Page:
According the U.N.’s peacekeeping chief Alain Le Roy, six years in there is still widespread violence in the region, no sign of a political settlement and millions of civilians living in camps on lifesaving international aid, in Darfur.UN says Darfur conflict shows no sign of ending.
The NYT reports on a pro-rebel political force known collectively as the “shabab”, a group of angry outspoken youth who came of age in the camps and are more volatile than the traditional tribal sheiks in “Angry Youths Become a Force in Darfur”.
At “Making Sense of Darfur” Alex de Waal writes of the latest report by, The Overseas Development Institute’s Humanitarian Policy Group “Challenging Choices: Protection and livelihoods in Darfur”, Protection and Livelihoods: Important New Report.
Condeleeza Rice admitted this morning on Meet the Press that one of her regrets is not averting the tragedy in Darfur.
“We could have done so much more,” Rice said, adding that the president thought about intervening in the war-torn region of Sudan, but could have done more with greater international help.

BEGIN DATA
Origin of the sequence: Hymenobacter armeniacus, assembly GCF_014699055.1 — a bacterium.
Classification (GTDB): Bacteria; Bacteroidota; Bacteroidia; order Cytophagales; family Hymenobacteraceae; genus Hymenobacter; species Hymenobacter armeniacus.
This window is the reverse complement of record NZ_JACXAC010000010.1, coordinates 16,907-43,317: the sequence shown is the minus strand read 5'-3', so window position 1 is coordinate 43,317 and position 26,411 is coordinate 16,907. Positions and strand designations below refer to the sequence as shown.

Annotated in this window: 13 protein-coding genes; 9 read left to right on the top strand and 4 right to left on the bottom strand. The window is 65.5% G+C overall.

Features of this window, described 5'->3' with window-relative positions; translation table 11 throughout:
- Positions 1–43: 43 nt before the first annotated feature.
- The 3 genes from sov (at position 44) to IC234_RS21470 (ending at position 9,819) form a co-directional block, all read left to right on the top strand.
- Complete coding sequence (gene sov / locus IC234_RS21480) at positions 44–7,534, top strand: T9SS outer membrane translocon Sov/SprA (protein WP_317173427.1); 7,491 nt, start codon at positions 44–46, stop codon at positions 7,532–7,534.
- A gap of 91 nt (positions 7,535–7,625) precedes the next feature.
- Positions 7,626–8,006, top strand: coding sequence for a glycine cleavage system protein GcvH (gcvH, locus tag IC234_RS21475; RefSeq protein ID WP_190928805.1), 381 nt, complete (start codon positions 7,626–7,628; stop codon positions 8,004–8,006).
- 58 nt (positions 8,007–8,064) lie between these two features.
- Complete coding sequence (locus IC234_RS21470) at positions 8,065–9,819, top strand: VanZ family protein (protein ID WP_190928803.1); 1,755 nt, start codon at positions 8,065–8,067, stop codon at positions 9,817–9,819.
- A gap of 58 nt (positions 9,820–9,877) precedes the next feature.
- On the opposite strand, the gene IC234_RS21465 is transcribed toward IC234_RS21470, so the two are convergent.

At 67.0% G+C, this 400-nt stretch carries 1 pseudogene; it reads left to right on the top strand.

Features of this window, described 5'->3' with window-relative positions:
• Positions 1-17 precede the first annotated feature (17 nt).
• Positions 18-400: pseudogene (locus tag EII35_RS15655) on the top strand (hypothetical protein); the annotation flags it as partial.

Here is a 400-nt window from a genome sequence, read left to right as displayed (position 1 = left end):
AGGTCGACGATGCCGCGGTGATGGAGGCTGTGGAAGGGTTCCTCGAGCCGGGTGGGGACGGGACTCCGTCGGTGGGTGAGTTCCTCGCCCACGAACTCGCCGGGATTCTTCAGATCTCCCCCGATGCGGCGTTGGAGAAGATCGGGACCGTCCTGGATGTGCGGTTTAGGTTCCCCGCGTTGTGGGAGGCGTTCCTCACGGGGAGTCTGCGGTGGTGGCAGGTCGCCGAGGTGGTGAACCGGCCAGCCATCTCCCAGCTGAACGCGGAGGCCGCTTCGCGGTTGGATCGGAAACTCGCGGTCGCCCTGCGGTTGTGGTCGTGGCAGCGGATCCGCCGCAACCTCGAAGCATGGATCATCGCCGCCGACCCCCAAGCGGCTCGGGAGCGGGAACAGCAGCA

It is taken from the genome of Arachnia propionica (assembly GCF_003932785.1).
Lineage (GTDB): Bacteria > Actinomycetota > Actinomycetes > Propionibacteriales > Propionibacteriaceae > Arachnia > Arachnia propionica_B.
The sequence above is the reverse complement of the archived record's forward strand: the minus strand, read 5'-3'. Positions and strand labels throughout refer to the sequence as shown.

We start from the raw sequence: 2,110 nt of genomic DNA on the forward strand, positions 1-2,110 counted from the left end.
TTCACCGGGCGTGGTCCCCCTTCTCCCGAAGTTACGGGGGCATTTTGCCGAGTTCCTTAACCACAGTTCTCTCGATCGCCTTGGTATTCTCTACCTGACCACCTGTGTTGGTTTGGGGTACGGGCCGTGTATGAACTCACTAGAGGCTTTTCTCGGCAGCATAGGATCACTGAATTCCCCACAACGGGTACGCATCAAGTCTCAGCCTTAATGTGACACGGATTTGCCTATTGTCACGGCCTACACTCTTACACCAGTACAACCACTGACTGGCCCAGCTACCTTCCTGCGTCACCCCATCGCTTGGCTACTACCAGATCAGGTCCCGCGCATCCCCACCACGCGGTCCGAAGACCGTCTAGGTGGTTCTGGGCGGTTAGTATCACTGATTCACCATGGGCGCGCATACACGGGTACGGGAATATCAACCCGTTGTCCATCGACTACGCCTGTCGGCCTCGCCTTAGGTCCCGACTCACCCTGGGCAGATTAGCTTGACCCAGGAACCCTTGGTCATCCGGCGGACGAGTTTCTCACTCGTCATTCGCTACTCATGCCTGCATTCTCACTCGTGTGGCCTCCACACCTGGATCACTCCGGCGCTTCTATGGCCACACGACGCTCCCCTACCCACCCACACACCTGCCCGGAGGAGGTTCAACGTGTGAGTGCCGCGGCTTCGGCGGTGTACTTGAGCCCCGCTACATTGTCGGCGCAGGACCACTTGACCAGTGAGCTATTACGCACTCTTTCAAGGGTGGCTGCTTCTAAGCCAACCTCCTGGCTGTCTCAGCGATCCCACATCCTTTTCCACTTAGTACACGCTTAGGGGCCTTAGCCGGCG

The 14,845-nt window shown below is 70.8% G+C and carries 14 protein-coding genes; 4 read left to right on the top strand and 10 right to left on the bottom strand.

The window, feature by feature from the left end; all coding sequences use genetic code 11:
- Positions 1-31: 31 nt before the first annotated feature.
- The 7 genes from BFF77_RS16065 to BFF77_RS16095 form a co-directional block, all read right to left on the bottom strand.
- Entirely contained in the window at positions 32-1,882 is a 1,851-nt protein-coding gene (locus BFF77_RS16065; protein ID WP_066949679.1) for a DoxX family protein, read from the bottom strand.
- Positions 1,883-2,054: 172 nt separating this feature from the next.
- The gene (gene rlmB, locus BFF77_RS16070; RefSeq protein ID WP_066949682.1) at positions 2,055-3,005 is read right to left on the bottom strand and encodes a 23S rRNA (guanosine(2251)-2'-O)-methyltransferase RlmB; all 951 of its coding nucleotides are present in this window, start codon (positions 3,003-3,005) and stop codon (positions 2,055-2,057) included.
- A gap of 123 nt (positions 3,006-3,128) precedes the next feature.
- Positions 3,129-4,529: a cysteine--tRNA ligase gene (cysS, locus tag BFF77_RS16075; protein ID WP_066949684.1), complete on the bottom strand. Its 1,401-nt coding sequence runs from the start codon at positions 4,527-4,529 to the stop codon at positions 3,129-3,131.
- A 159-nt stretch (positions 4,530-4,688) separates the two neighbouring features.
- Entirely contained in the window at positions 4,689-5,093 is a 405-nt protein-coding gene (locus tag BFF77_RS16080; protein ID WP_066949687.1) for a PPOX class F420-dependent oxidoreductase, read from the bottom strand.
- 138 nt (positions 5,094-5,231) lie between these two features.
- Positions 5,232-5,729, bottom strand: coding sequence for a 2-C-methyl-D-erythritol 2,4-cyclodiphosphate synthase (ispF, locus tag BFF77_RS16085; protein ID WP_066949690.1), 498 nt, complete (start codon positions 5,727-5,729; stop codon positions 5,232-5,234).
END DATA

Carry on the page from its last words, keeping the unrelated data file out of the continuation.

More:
MR. GREGORY: Mm-hmm.
SEC’Y RICE: And we’ve tried to ameliorate the humanitarian…
MR. GREGORY: Genocide in Darfur.
SEC’Y RICE: Right. Exactly. The horrible lives that the people of Darfur are living, the horrible tragedy that is unfolding there. Now, it’s true, we’ve been able to do a lot about the humanitarian situation. We’ve even been able to support getting some peacekeepers onto the ground; and where there are peacekeepers, there’s less violence. But we could’ve done so much more had there…
MR. GREGORY: Why didn’t we act unilaterally?
SEC’Y RICE: Well, because acting unilaterally in an Arab country or in a Muslim country that is that complex, that far away, really did not seem to be an option. The president considered it. He thought about it. He thought about what we could do unilaterally. But in fact, instead, we’ve tried to mobilize the international community and international opinion. And frankly, given that, just a couple of years ago at the UN, the leaders of the world stood up and said, “We have a responsibility to protect, if a government will not protect its own people.” And then we’ve had trouble getting anybody to do anything about it.
MR. GREGORY: Mm-hmm.
SEC’Y RICE: The United States has, by the way, imposed unilateral sanctions in Sudan. We have been the country that’s been the most active in resisting calls to interfere with the international criminal court investigation of the leadership there, despite the fact that we’re not members of the international court. So I think we’ve done a lot unilaterally, but we could’ve done a lot more if the international community were better mobilized.
MR. GREGORY: Isn’t it amazing, the last 16 years of American leadership, two presidents, two big regrets stand out: Rwanda and Darfur.
The full transcript available at Meet the Press